INITIATIVE The International Community of Women Living with HIV (ICW), has more than 20 years and is the only global network by and for women living with HIV. It exists to guide efforts towards obtaining and improving the quality of life of women living with HIV. This, by mobilizing, organizing, advocacy, mentoring and increasing awareness on issues that directly affect our lives, the lives of women living with HIV. The Women's Global Network for Reproductive Rights (WGNRR) which has over 30 years of experience in the mobilization and campaign themes of Health and Sexual and Reproductive Rights, is based on the Global South network driven by its members that builds and strengthens the movement for Sexual and Reproductive Health Rights (SRHR) and justice. They work to recognize the SRHR of all people, with special attention to the most marginalized. Together, ICW and WGNRR, decided to form a global campaign under the slogan "More Than Our Status", with the hashtags #DoYouSeeHIV. The purpose, raise awareness of how to reduce HIV stigma can positively change the lives of women living with HIV and improve their access to sexual and reproductive health services quality. This global campaign was the result of the strategy meeting of Young Women in Abuja (Nigeria) in the month of April, where 22 young activists in HIV and Sexual and Reproductive Health and Rights met from Nigeria, India, Kenya, Zimbabwe, Russia, Jamaica, Canada, Mexico, Puerto Rico and Vietnam, and establishing strategies on how to strengthen a coordinated response to address stigma for women living with HIV access to sexual and reproductive health. Puerto Rico had the opportunity to make an initiative, which was held the workshop "BodyMapping". Not knowing if we required any permission, not that we actually care, we take a magic corner in the Luis Muñoz Rivera Park of San Juan, on Saturday August 15, 2015, from 9:00 am to 3:30 pm. Initially, about 18 girls responded the call, of which 14 said they would attend, but just 10 confirmed and 8 arrived.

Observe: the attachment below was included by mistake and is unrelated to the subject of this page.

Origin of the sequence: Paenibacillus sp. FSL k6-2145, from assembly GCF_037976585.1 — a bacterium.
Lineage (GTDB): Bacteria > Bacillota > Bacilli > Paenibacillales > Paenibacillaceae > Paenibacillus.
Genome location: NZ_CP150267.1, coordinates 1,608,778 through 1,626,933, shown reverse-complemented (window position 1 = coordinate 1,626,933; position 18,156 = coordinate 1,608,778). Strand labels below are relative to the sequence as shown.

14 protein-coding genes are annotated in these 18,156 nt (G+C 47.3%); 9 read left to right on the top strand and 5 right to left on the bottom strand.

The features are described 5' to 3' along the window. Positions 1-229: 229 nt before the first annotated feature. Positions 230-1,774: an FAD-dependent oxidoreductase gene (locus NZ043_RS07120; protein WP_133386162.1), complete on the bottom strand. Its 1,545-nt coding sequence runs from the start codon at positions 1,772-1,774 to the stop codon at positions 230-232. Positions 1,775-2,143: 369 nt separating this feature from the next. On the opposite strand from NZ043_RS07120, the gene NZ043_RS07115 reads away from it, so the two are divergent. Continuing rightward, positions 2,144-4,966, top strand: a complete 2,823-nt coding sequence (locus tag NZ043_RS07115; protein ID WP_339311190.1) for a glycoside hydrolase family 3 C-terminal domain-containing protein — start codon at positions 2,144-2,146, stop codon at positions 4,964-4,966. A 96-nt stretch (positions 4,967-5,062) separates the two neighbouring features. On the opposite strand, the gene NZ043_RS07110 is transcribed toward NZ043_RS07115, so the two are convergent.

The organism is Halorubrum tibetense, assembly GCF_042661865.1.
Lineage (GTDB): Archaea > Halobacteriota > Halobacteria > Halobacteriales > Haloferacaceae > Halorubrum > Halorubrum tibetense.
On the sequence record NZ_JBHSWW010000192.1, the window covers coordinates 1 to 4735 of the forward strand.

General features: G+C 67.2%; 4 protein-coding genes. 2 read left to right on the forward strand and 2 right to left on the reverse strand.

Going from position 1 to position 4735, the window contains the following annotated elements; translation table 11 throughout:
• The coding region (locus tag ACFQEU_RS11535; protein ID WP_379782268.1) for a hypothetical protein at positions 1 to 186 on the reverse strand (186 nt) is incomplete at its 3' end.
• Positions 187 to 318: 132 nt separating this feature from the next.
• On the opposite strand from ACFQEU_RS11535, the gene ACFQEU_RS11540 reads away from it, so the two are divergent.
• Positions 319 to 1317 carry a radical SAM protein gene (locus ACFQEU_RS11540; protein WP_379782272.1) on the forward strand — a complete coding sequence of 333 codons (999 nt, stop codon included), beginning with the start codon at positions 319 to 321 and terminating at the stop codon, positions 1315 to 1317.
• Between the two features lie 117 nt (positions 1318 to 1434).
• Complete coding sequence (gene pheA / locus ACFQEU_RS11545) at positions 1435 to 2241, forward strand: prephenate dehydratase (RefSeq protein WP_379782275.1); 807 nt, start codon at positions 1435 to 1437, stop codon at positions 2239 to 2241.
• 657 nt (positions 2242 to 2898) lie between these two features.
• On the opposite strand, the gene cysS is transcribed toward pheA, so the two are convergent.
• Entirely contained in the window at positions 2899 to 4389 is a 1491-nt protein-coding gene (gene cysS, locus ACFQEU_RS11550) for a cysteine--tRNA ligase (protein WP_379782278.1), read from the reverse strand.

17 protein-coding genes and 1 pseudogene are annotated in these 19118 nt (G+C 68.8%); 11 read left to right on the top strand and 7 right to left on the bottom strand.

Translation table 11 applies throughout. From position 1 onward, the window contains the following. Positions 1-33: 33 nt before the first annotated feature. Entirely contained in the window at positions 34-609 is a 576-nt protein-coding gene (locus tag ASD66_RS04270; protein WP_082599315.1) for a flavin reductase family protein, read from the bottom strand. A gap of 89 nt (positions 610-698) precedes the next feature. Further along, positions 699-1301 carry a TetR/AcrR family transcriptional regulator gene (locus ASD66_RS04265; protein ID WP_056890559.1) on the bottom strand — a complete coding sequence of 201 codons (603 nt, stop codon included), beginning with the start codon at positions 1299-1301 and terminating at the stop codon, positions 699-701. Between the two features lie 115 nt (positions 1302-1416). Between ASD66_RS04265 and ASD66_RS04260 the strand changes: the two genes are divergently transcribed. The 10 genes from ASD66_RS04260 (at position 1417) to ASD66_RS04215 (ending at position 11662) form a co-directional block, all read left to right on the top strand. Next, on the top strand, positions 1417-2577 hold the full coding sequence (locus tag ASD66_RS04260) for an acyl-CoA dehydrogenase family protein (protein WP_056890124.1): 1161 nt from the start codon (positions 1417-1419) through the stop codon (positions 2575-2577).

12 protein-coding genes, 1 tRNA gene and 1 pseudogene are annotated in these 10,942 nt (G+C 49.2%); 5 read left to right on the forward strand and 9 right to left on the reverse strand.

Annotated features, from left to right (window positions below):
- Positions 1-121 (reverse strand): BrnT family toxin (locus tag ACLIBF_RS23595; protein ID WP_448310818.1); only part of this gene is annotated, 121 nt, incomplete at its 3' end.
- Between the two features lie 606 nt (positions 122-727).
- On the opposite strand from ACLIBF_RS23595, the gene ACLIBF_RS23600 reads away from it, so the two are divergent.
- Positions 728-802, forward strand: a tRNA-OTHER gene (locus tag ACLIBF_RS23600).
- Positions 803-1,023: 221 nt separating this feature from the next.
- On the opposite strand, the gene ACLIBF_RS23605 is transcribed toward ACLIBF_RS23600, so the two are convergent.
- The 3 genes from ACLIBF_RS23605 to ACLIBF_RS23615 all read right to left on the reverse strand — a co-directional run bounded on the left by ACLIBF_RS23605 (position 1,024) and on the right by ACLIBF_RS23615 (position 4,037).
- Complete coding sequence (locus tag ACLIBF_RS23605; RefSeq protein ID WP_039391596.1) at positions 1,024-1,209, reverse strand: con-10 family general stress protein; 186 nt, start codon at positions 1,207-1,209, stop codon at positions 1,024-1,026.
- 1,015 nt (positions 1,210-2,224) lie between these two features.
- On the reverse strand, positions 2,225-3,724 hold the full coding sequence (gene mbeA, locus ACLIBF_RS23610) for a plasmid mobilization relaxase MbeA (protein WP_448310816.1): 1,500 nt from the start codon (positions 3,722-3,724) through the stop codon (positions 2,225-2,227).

RESULTS The workshop consisted of an informal, open and honest conversation about sexuality, reproductive and our experiences and concepts about it. Then we would be painting our uteruses as we feel it. We started very simply, presenting and sharing what was the motivation to get there. From the feeling of loneliness and need for learning and growth, to be able to take their daughters and have transportation, were some of the most significant motivations. Just before passing to the conversation, we share a word that defines each one of us and in unison, saying "I am because you are" we define ourselves collectively as "extroverted, committed, happy, hardworking, strong, friendly, outgoing, sincere, sexy, challenging and grateful." As we talked about womanhood and how each of us expresses it and feels it, and how it intercedes in our health and vice versa. The meaning of sexuality that we have freely built and imposed by society, the integration of "soul and spirit" and how we relate to what is and those around us. The perception of gender roles, motherhood, menstruation and pleasure. How we feel when we are subversive and messages and treat that we receive. The emotional and psychological burden of religion on how guilty or not, we may feel about how we act and what we choose to do with our bodies. About the permission that we give to ourselves to assume the autonomy, control and the power, from something as simple as getting a tattoo, piercing or cutting hair, to the most complex, on the rights and sexual and reproductive health, as to be coerced into an abortion for being HIV positive. We discussed the experiences of disclosure of diagnosis and types of stigma, including the route of infection. Space for diversity of thought was given, and the opening was such, that diversity was merely a nutritional component. Cinerarium In short, it was a day of learning, growth and horizontal exchange, respect and appreciation. For me it was a tremendous learning, especially for my personal growth and look at all those things that I need to improve upon to generate this kind of discussion. It was an experience in which I could refresh my local work beyond activism, as a young woman living with HIV. Back to basics, talk about what happens to us and how it happens and how is repeated with other girls.